I’ve been reading The Time Traveler’s Wife, and I just watched the movie for the first time last night. I thought it was an amazing story and a novel idea (pun intended). And, yes, I cried…
The basic premise, if you aren’t familiar with it, is that a man can time travel from his real self to the self of the future and the past. While he isn’t able to change the course of events in his life, he is able to interact with people that populated his life (even the younger and older versions of himself).
Of course, my mind started to spin... Wouldn’t it be amazing if you could somehow give your past self advice from your future self on how to live? What would that be like? Would you listen? When I woke up this morning, this story about doing just that popped into my head. Please enjoy...
"From Another Place"
I am an old man, and tonight, I am on my deathbed. How I got here, and how the time flew away on the backs of eagles, I do not know. But it happened. And as I lay on this bed, for perhaps my last night in this world, I have but two lofty hopes, both of which I pray carry me past the life of my body. First, I entreat that when I close my eyes tonight, I will be sent to Heaven. Who wants to believe there’s any other way in the end? And secondly, dear friend, I have a letter.
This letter, please take no offense, is not for you. It’s not for my friends, my love, or my children. It’s not for the world, my enemies, or strangers. This letter is a collection of words addressed to myself, the “me” of 50 years past, the young man I once was. I wish for a miracle tonight. For I know I cannot shake death, but I aim to change the living I did between my birth and now. When I leave for this new journey between Earth and the great unknown, I can only wish that this letter finds its way back to me, and that it can save the person I was and cultivate the person I will become. I have so much to tell him of life and love and the things he would not know because he could not know.
From what I can tell, as I look back on the path that led me to this moment, one cannot control the things the world brings into one’s life. But what I can surmise is that one does have say over how one reacts to their destinies and circumstance. So in writing to my younger self, my purpose is not to dramatically change my past (as I embrace what happened), but rather to improve upon the person I was in the moments I lived the very most.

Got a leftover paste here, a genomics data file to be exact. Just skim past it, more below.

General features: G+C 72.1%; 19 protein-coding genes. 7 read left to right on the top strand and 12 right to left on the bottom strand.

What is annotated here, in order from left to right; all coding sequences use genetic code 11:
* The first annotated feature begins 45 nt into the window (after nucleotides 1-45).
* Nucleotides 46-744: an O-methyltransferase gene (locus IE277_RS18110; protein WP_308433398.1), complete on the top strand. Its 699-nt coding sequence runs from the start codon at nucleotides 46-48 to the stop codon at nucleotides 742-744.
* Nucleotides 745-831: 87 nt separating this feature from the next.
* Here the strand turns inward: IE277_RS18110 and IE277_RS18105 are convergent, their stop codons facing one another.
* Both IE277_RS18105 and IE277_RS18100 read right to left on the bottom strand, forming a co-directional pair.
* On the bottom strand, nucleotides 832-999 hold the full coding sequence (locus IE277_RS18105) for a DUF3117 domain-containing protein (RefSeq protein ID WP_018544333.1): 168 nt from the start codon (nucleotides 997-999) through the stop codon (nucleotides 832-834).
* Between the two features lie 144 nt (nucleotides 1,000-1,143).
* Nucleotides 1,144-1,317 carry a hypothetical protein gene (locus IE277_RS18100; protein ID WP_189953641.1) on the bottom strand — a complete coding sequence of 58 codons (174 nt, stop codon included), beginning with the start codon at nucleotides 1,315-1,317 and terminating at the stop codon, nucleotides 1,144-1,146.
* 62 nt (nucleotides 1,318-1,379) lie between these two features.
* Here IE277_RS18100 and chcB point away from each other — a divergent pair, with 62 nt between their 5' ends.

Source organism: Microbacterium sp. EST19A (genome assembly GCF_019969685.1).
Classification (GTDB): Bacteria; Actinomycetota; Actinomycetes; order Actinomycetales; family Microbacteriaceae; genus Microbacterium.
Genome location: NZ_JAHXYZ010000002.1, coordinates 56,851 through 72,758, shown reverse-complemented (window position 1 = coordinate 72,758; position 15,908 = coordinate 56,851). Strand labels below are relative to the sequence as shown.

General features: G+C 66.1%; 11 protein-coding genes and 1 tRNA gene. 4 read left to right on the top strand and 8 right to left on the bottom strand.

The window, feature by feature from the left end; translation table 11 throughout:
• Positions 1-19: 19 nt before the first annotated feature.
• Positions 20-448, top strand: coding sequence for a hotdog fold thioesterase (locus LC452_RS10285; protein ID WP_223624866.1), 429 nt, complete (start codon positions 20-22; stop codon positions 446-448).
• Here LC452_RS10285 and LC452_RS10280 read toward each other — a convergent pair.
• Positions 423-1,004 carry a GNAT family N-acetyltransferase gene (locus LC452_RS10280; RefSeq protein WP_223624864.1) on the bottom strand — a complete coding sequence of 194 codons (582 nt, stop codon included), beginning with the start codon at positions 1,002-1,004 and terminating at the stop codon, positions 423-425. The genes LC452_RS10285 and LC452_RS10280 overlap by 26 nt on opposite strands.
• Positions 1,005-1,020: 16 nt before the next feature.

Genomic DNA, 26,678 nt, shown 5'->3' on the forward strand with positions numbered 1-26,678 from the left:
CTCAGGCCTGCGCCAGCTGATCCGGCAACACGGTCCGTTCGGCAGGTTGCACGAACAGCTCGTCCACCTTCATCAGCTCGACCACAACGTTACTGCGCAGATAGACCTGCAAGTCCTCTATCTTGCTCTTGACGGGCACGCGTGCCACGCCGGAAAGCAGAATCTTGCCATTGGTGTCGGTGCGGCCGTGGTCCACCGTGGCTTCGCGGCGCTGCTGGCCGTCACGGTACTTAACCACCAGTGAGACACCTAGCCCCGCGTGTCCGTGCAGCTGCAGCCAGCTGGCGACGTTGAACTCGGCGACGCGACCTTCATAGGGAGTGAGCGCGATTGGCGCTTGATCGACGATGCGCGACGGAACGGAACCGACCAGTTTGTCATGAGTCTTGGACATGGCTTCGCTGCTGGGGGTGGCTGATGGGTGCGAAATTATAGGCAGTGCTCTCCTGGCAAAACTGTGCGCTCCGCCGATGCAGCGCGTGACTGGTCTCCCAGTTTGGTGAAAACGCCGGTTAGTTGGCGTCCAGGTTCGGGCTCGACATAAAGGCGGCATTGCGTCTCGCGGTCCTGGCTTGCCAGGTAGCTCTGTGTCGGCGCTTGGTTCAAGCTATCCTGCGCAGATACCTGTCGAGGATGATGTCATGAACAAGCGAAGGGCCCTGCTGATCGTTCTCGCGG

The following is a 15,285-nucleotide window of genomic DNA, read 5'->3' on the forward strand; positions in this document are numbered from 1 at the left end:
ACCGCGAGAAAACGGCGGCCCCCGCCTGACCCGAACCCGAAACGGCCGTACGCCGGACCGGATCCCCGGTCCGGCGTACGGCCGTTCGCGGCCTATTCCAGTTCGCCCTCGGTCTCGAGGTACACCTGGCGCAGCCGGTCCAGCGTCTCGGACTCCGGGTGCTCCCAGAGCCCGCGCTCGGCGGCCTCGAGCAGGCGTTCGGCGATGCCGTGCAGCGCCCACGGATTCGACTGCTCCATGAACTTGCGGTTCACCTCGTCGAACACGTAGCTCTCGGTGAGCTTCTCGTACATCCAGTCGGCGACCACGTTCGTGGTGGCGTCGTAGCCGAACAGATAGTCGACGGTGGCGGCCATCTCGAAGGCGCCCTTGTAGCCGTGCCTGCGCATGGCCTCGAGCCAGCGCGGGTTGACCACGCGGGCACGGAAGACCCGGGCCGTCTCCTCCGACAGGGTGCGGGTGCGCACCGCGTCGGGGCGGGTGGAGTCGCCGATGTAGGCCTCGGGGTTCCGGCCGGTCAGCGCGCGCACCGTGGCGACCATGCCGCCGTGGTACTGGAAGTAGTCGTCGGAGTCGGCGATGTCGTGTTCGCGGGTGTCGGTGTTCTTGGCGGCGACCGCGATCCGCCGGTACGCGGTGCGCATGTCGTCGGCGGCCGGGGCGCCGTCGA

So here is my letter, dear friend. Please keep it close and lay your hopes upon in so that by some otherworldly means, the words may rise up from the page after my death and find the young man that preceded me.
I write you to tell you all the things you should know about living your life and loving others while you are upon this planet. It’s really a shame, as George Bernard Shaw once penned, that youth is wasted on the young. In youth, you have a robust life ahead of you, yet you lack the sacred wisdom to realize it. So in that neophyte stage of life there are minutes, and days, and years that are up for the squandering. Yet in your eldest state (when living life becomes but a memory) one finally possesses the skills and insight to embrace the minutes, the quotidian, and the smallest kernels of beauty in humanity and nature as an irrevocable gift from the Universe, from God himself.
Henry, I urge you to embrace whatever life brings you: whether it is a dream deferred, a death of a loved one, or a broken promise. I pray you accept these occurrences as part of a bigger picture. Accept them as you would a child, an accomplishment, or a widow in need. At birth we are but lumps of coal, but with the pressures of life and our proper care of it, the coals we once were can be transformed into diamonds.
Please do not let your pride and anger get in the way of forgiveness and moving forward. If you do, like this old man writing to you, you will have a great, great deal of regret (and continued pain, I might add). Though in the moment (by way of rejection or deceit), you may not see the virtue of blamelessness or even believe you possess the strength to forgive, you will see as the years glide that you should have dug deep enough to find those things within yourself. You could have forgiven and let go. People are far more precious than being right. Love is far more priceless than the comfort of your ego.
So with each day, when you arise, dear Henry, please listen to your wise elders and seek out their ways of erudition. The simple ignorance in youth convinces us that we are different or that we are the exception to the rules of the Universe. I can tell you, as an old man who has seen many years, that we are not. The sooner you accept that your soul is connected to every other soul that walks the plains and mountains and valleys of this Earth, you will be sure to be just as tender with each of them as you would your own soul. Because at the end of life, Henry, you aren’t caught up in your material wealth or the power you once wielded. You will only be concerned for your soul and the voyage you sent it on.
Please, take my words to heart. Rise up tomorrow as a new man, one with a young body and an old soul. To have both is a priceless miracle. In closing, I leave you with much care and affections. I leave you with the knowledge that you will live to see many years in this place. Be sure that you're spending them wisely, more wisely than I spent them, my dear self.
From another place,